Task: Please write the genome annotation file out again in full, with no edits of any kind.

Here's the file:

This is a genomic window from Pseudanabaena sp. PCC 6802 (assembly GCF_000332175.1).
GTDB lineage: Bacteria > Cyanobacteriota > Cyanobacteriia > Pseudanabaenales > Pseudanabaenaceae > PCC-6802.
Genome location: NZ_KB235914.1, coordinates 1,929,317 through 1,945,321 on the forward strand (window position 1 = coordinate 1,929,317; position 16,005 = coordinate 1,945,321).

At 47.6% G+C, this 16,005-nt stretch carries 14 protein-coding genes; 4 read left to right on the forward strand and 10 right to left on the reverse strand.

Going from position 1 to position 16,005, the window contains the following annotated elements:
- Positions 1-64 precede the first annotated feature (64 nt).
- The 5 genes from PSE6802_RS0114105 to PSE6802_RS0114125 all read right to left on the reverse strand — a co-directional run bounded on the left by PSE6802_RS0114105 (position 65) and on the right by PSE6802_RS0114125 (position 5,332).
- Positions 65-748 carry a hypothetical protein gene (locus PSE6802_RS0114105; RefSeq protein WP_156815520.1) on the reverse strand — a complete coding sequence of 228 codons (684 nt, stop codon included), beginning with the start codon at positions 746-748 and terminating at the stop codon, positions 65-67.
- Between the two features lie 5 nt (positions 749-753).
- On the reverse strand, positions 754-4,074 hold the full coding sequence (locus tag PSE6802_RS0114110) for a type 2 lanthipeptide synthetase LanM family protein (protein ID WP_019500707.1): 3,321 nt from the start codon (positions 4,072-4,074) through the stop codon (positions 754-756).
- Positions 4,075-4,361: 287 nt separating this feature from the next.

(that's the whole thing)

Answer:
This is a genomic window from Pseudanabaena sp. PCC 6802 (assembly GCF_000332175.1).
GTDB lineage: Bacteria > Cyanobacteriota > Cyanobacteriia > Pseudanabaenales > Pseudanabaenaceae > PCC-6802.
Genome location: NZ_KB235914.1, coordinates 1,929,317 through 1,945,321 on the forward strand (window position 1 = coordinate 1,929,317; position 16,005 = coordinate 1,945,321).

At 47.6% G+C, this 16,005-nt stretch carries 14 protein-coding genes; 4 read left to right on the forward strand and 10 right to left on the reverse strand.

Going from position 1 to position 16,005, the window contains the following annotated elements:
- Positions 1-64 precede the first annotated feature (64 nt).
- The 5 genes from PSE6802_RS0114105 to PSE6802_RS0114125 all read right to left on the reverse strand — a co-directional run bounded on the left by PSE6802_RS0114105 (position 65) and on the right by PSE6802_RS0114125 (position 5,332).
- Positions 65-748 carry a hypothetical protein gene (locus PSE6802_RS0114105; RefSeq protein WP_156815520.1) on the reverse strand — a complete coding sequence of 228 codons (684 nt, stop codon included), beginning with the start codon at positions 746-748 and terminating at the stop codon, positions 65-67.
- Between the two features lie 5 nt (positions 749-753).
- On the reverse strand, positions 754-4,074 hold the full coding sequence (locus tag PSE6802_RS0114110) for a type 2 lanthipeptide synthetase LanM family protein (protein ID WP_019500707.1): 3,321 nt from the start codon (positions 4,072-4,074) through the stop codon (positions 754-756).
- Positions 4,075-4,361: 287 nt separating this feature from the next.